5. Lot : KISMET
Kismet is a Turkish word, meaning fate or fortune, one’s lot.
7. Peacoat material : WOOL
A pea coat is a heavy, woolen outer jacket originally associated with sailors. Nowadays anyone wears them (they’re very comfortable and warm). The female equivalent of a pea coat is often called a Jackie O Jacket, apparently.
9. Hoops : BBALL
Hoops, Bball … basketball. Basketball is truly an American sport. It was created in 1891 by a James Naismith at the YMCA in Springfield, Massachusetts. His goal was create something active and interesting for his students in the gym. The first “hoops” were actually peach baskets, with the bottoms of the baskets intact. When you got that ball in the basket, you had to clamber up and get it back out again to continue the game!
11. Tag line? : AS IS
There might be a tag on an item in a store saying that you can buy it “as is”.
12. Yellow-striped ball : NINE
The derivative games from billiards became known as “pool” apparently because it was played in “poolrooms” (and not the other way round). A “poolroom” was so called because it was where gamblers pooled there money to bet on horse races (to make off-track bets).
13. Miller site? : KEG
The Miller Brewing Company was founded by Frederick Miller in 1855 in Milwaukee. Miller is now in a joint venture with Coors.
25. Madras monarch : RANEE
A Ranee (also spelled Rani) is the female equivalent of a Raja in India.
26. “Got it” : CHECK
31. Boppers : CATS
Boppers and cats were into the form of jazz that originated in the 1940s, that was originally called bebop.
32. Amazing Stories, e.g. : PULP
“Pulp fiction” was the name given to cheap, fiction magazines that were popular from the late 1890s up to the 1950s. The name comes from the inexpensive wood pulp pater that was used for the publications. The upmarket equivalent, were printed on fine, glossy paper. “Amazing Stories” was a science fiction magazine that would qualify as “pulp fiction”, launched in 1926. The “Amazing Stories” title crossed over to television when Steven Speilberg produced a show for NBC for two years.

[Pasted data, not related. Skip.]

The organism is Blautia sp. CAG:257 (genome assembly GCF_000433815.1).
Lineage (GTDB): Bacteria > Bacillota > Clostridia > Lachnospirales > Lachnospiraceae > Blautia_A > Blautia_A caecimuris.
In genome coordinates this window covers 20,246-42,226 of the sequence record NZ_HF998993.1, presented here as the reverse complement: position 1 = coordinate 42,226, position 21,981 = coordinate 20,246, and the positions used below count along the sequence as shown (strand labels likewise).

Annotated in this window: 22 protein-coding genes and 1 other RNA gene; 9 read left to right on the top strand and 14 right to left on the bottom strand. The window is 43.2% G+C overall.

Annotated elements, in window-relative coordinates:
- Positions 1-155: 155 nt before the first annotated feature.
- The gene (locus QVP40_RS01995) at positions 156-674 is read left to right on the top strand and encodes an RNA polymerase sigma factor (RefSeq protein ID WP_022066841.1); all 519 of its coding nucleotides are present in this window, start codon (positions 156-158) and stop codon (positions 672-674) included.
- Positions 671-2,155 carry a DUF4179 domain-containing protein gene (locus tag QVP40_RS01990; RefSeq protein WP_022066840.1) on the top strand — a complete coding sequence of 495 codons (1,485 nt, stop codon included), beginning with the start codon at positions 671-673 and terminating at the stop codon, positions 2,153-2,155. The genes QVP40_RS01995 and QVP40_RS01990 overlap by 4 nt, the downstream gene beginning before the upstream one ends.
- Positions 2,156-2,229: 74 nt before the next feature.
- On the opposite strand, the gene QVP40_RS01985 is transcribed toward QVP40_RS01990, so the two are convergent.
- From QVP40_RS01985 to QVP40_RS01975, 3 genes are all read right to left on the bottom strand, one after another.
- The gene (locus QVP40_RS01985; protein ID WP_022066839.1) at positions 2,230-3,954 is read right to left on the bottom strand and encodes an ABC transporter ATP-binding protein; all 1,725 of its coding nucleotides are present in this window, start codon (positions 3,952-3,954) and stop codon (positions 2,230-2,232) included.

33. Toronto daily : STAR
The “Toronto Star” is the most read Canadian newspaper. It has been around since 1892, but like all print-based media, it is struggling these days.
45. Nonalcoholic beer brand : O’DOULS
I did a blind taste test on all the big-selling non-alcoholic beers with a friend of mine. O’Douls Amber won the day pretty decisively, which surprised us, as it was the cheapest!
51. Title first used by Simeon I of Bulgaria : CZAR
The term czar (also tsar) is a Slavic word, and was first used as a title by Simeon I of Bulgaria in 913 A.D. It is derived from the word Caesar, which was synonymous with emperor at that time.
52. Piece of cannelloni, essentially : TUBE
Cannelloni differs from manicotti, even though both are essentially tubes of pasta. Manicotti (Italian for “sleeves”) are pre-shaped tubes. Cannelloni (Italian for “large reeds”) are rectangular sheets of pasta that are rolled into tubes after having been stuffed with some filling.
53. Tot’s injury : OWIE